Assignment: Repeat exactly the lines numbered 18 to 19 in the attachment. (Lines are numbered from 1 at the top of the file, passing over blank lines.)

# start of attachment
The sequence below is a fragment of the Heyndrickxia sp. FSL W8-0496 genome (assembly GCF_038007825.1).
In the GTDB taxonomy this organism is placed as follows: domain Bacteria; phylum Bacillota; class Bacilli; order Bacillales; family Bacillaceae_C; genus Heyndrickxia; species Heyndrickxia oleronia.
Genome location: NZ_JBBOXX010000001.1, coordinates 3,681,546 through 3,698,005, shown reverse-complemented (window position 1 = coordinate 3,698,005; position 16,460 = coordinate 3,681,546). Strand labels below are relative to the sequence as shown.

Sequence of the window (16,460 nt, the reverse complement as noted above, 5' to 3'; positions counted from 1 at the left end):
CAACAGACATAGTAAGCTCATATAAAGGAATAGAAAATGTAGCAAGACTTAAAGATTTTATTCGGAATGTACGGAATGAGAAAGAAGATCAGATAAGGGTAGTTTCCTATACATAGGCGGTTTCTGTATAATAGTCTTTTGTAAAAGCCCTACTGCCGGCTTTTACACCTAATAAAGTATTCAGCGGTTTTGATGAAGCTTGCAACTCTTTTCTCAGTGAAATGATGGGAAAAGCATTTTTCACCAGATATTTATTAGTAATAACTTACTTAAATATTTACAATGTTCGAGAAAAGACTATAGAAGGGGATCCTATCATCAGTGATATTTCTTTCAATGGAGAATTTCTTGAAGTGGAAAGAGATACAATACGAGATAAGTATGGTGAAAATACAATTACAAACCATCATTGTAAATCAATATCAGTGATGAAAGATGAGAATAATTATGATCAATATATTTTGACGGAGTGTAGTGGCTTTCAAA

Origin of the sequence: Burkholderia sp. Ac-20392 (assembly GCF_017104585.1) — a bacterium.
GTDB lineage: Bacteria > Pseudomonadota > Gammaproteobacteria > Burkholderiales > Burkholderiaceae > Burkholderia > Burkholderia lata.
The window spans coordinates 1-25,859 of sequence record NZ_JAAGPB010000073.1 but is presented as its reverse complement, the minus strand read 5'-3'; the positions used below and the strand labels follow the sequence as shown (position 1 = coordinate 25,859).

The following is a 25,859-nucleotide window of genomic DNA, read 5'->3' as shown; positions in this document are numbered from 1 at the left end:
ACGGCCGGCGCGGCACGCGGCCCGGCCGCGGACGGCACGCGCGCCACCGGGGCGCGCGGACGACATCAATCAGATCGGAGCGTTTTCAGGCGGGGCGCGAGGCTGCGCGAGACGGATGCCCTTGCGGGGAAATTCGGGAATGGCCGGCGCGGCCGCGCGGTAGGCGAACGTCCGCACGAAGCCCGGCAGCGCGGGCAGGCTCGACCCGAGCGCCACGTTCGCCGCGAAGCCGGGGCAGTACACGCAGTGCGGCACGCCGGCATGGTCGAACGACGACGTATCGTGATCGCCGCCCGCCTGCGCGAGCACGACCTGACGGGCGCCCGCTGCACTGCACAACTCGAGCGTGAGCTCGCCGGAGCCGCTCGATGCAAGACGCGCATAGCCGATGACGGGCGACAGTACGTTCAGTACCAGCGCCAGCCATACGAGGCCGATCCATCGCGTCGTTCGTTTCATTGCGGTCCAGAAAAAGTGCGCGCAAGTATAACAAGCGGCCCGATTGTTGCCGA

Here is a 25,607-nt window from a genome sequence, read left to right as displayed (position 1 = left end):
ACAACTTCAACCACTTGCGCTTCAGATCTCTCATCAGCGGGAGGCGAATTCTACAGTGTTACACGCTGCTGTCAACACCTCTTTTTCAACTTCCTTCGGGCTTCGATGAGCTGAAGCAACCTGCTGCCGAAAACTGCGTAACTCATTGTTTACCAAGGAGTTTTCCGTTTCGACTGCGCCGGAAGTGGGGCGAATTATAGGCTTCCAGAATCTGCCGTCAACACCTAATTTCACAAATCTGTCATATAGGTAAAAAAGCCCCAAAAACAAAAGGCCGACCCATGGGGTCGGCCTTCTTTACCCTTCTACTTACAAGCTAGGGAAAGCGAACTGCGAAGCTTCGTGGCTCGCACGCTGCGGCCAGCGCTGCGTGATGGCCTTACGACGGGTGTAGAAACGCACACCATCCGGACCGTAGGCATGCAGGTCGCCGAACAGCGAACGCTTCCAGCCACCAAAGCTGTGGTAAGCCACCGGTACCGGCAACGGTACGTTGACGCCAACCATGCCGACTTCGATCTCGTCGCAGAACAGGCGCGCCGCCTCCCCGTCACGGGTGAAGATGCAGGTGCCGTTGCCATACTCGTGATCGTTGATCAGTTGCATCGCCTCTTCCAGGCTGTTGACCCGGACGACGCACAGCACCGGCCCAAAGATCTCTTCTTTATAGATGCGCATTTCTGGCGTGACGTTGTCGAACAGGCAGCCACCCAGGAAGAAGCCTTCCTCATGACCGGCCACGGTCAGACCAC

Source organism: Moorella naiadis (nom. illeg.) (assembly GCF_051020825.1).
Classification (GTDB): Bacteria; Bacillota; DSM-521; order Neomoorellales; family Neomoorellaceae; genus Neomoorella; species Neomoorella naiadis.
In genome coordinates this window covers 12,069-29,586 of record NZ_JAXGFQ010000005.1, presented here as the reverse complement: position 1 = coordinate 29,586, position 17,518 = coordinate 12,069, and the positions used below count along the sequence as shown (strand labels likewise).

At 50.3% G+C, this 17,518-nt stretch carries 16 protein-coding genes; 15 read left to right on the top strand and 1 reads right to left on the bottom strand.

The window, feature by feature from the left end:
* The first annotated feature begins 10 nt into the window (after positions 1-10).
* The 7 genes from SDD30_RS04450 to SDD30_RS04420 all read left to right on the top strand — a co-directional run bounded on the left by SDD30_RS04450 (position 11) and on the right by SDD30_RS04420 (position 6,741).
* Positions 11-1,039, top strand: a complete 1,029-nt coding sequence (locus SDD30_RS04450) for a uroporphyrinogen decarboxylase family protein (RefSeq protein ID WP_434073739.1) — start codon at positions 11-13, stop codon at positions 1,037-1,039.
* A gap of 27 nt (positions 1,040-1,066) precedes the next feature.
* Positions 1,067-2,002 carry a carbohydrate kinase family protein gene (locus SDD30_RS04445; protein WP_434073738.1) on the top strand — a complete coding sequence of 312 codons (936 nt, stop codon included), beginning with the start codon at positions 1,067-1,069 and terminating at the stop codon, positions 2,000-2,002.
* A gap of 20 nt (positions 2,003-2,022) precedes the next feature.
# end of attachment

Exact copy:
* The first annotated feature begins 10 nt into the window (after positions 1-10).
* The 7 genes from SDD30_RS04450 to SDD30_RS04420 all read left to right on the top strand — a co-directional run bounded on the left by SDD30_RS04450 (position 11) and on the right by SDD30_RS04420 (position 6,741).